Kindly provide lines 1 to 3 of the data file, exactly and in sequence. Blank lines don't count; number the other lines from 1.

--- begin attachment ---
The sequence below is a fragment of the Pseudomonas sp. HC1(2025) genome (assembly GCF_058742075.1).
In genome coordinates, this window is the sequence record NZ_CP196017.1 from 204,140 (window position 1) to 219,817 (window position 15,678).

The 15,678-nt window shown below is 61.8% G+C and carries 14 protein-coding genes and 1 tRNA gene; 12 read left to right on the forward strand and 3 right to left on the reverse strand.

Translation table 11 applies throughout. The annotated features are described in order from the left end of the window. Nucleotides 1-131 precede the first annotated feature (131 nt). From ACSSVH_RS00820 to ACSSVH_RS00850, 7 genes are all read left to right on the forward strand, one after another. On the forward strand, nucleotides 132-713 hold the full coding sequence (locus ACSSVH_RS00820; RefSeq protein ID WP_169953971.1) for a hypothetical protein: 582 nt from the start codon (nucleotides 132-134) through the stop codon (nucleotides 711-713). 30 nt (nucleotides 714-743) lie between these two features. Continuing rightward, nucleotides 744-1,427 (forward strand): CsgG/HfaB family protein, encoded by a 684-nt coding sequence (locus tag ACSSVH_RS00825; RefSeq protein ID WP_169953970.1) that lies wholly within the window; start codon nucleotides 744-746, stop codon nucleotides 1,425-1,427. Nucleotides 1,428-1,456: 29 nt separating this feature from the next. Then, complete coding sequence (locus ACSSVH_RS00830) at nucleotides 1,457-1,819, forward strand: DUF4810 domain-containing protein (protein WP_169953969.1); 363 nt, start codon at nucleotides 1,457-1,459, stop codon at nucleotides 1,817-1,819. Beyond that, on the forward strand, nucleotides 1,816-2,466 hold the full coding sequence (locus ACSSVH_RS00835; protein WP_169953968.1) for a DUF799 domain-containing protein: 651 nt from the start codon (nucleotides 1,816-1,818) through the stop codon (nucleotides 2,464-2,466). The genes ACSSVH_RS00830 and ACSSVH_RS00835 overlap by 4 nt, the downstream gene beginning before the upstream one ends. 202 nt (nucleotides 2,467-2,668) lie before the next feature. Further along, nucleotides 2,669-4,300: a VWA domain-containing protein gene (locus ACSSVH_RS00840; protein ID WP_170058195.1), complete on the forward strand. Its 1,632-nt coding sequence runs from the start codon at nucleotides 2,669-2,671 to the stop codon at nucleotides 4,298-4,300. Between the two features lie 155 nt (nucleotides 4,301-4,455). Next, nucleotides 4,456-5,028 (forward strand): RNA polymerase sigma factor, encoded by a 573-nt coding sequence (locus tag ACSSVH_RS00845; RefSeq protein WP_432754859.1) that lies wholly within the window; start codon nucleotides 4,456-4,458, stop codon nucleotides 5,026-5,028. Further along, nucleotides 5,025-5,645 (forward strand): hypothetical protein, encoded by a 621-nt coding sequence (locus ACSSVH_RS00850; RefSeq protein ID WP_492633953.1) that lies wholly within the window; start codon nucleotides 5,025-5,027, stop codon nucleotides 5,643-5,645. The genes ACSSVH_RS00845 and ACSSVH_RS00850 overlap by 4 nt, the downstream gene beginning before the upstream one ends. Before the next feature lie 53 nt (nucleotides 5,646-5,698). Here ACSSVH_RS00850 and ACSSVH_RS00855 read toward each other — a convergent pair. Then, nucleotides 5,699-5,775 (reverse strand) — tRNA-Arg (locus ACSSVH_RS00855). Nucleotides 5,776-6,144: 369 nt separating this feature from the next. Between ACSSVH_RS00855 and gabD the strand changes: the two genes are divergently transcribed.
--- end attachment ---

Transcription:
The sequence below is a fragment of the Pseudomonas sp. HC1(2025) genome (assembly GCF_058742075.1).
In genome coordinates, this window is the sequence record NZ_CP196017.1 from 204,140 (window position 1) to 219,817 (window position 15,678).

The 15,678-nt window shown below is 61.8% G+C and carries 14 protein-coding genes and 1 tRNA gene; 12 read left to right on the forward strand and 3 right to left on the reverse strand.